Sunday, August 15, 2010

Mnemonic Rocks

[Cross posted at Cranial Gunk]

Even before my eldest could write proper words, I made him keep a journal. I was inspired by a friend of ours whose daughter (same age as my eldest) kept a sketchbook diary – images of events she felt were important to record. Every week I would ask him to “write” – usually a picture or invented words (spelling) - about something good that happened and something bad. Or he would be asked to draw something after a “special outing” – a trip to his grandmother’s, a trip to the zoo, a friend’s birthday party, etc.

My eldest knows words now but despite my starting early still has trouble putting them together and figuring out where to start. I wonder if it is really from a lack of something to say or not wanting to contend with the challenge of where to start? OR just a general lack of interest? (I am careful not to push him into my mold – just because I enjoy writing, doesn’t mean he does.)

He likes to read but writing is troubling for him – despite my “spelling doesn’t matter right now” approach. He’ll draw pictures – comic strips chronicling his days and thoughts but he’ll struggle for something to write when asked to write without the benefit of pictures.

Digging around the Internet for resources I came across this 2008 Rocky Mountain News article putting forth this scenario:

Put a blank sheet of paper in front of a girl and ask her to write about three things she did over the summer. She might think it's a dumb assignment, but she'll do it.

A boy, on the other hand, might go blank as he struggles to assign words to complex scenes and emotions. But let the boy draw a picture of his memories first, then hand him a pen. The words just might flow.

That’s my son! – struggling “to assign words to complex scenes and emotions!”

While I do not agree entirely with all of the teachers’ opinions on the issue, I do believe in gross generalization girls are better at communicating complex emotions than boys. I would add that this phenomena has its roots far deeper than the 21st Century classroom – it’s cultural and it’s social.

However, I don’t buy into the argument that girls are better decoders and more patient than boys. Again, it is a result of socialization and upbringing. I do agree that girls and boys learn differently – In fact, I believe how children learn is partially genetic and partially a result of environment.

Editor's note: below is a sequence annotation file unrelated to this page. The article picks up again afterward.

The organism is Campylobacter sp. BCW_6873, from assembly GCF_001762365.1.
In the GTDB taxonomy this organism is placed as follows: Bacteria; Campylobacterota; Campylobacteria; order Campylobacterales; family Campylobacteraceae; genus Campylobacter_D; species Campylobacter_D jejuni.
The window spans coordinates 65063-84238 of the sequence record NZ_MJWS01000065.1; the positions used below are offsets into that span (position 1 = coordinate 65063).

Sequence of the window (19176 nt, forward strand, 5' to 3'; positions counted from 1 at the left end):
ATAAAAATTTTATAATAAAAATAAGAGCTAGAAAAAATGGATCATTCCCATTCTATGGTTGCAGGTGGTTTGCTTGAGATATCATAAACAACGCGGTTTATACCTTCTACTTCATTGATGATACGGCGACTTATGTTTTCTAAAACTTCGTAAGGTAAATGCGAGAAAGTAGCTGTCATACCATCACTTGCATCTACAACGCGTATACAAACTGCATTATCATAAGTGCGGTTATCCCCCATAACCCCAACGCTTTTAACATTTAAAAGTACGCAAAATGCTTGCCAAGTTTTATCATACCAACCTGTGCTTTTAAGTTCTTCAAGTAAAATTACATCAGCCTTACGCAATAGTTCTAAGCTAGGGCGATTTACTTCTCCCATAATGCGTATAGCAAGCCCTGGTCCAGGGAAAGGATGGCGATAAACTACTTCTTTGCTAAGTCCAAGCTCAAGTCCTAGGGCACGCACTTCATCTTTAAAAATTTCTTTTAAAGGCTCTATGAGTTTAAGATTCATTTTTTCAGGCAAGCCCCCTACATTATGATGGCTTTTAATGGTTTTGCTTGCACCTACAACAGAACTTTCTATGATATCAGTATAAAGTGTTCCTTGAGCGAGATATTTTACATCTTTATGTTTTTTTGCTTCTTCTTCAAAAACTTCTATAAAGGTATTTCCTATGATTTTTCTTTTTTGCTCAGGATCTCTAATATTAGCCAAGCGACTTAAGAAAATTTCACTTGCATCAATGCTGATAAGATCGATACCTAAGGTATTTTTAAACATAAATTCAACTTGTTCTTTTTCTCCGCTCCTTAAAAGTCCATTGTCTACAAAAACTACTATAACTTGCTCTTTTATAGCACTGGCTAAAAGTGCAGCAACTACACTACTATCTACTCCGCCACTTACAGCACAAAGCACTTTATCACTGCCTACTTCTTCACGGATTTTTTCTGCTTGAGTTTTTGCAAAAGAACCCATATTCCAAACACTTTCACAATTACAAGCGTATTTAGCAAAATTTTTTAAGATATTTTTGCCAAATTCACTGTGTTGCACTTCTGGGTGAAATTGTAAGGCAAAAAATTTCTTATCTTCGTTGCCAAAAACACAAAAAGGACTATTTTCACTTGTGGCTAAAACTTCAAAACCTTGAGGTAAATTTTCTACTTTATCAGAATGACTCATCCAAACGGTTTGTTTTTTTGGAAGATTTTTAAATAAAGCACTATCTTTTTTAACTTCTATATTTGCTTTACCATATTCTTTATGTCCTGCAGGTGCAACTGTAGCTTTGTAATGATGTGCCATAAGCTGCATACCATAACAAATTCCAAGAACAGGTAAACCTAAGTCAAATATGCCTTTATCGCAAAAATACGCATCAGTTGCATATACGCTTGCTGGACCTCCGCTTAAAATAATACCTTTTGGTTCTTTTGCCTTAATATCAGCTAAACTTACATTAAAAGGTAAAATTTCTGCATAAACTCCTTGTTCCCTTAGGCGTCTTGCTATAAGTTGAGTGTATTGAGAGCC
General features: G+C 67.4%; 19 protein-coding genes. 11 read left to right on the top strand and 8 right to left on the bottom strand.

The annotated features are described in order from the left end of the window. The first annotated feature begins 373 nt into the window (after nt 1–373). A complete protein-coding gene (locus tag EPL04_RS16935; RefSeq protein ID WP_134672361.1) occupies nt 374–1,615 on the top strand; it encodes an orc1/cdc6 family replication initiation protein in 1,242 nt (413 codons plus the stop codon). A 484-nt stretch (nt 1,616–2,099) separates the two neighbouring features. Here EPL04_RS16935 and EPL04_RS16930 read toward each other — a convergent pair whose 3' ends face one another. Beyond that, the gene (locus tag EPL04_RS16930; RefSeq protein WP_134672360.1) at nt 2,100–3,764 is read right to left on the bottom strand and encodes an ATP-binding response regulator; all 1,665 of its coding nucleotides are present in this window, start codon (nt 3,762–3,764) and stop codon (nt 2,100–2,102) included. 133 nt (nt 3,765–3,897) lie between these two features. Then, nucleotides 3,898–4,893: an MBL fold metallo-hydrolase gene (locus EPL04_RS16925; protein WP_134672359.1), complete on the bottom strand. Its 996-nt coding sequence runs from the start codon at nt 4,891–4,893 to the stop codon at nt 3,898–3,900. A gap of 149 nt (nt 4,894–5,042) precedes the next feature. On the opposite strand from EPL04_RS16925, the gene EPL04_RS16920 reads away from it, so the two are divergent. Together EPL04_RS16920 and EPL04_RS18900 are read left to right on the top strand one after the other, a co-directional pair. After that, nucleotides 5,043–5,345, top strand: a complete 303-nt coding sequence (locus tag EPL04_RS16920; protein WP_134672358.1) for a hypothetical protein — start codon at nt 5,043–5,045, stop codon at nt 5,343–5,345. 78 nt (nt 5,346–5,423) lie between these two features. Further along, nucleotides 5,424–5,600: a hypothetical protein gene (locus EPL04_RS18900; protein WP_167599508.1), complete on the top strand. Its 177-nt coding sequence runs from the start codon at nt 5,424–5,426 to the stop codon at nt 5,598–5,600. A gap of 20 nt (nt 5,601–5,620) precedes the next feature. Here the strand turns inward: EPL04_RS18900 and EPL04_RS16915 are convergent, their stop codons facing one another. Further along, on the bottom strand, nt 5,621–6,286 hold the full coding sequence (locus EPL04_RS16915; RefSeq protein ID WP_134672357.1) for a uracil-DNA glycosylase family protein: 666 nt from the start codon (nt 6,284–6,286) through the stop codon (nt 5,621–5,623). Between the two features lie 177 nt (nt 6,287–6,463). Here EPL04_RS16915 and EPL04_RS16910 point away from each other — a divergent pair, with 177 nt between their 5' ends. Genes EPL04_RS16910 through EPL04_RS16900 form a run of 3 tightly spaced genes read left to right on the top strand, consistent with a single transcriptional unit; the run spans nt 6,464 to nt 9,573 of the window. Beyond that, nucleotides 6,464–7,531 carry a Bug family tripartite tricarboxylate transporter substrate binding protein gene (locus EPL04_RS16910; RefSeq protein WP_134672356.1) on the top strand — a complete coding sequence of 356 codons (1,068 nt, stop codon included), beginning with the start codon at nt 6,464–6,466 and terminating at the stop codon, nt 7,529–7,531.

Do you remember your first words? The first words you strung into a phrase, a question, or statement? The first sentence you wrote?

I can barely remember the first book I read on my own. I have no recollection of my first sentence. I only remember that it wasn’t until my senior year of high school that I began keeping a journal. It was mostly poetry that rhymed. My sister had been writing her journal since middle school. There was a poem or two but it was mostly very overt thoughts and emotions.

I think there is a reason my sister was comfortable with straightforwardly stating the facts, whereas I used rhyme. I am very susceptible to ear worms - Not the kind your dog might get but the kind that you might get when you find yourself humming a song you wouldn’t readily admit to liking.

This can be a curse socially – I drove my wife to the brink of insanity once when Brtiney Spears’ “Oops I Did It Again” got stuck in my head for two weeks. But in retrospect it also works as a blessing because it helps me remember things – phone numbers, screen names, passwords, and school facts like the multiplication table and the Preamble to the Constitution

There is a lot of writing available about using songs as a mnemonic technique. But just putting facts to music isn’t enough. The song has to be “good” - Good meaning it has to be catchy and include enough important facts on the subject to be useful. That’s what Schoolhouse Rock did well – And what it’s still doing every time I count change or put together a budget.

It is still too early to tell whether the Schoolhouse Rock songs about grammar and punctuation have made my eldest a better writer. However, he enjoyed the songs so much I recently ordered the 30th Anniversary DVD. I also bought a CD of Schoolhouse Rock covers.

I couldn’t resist the temptation of ending this post with two of my favorite Schoolhouse Rock songs:


Anonymous said...

The Complete Writer: Writing with Ease by Susan Wise Bauer.

Anonymous said...

We loved Schoolhouse Rock, too. My favorite was "magic number" Conjunction Junction. Actually, they were all cool, but I loved the feeling of singing those two...

My Typepad or Google did not work...
Nee from NC

thisislarry said...

Vincent, I have to post a counterargument:

why is it necessary to put thoughts into words? why not celebrate that fact that your son thinks visually thru drawings and comics?

You're implying that writing is the only way to communicate complex emotions, but I would think that musicians and visual artists are equally able to communicate complex emotions, through their different media.

Vincent said...

@thisislarry. You bring up a good point. In this age of test driven assessments there should be a lot of concern about a loss of visual literacy. In lieu of an article Jason circulated about picture books I have a longer post in the works about this. Thanks for pointing this out.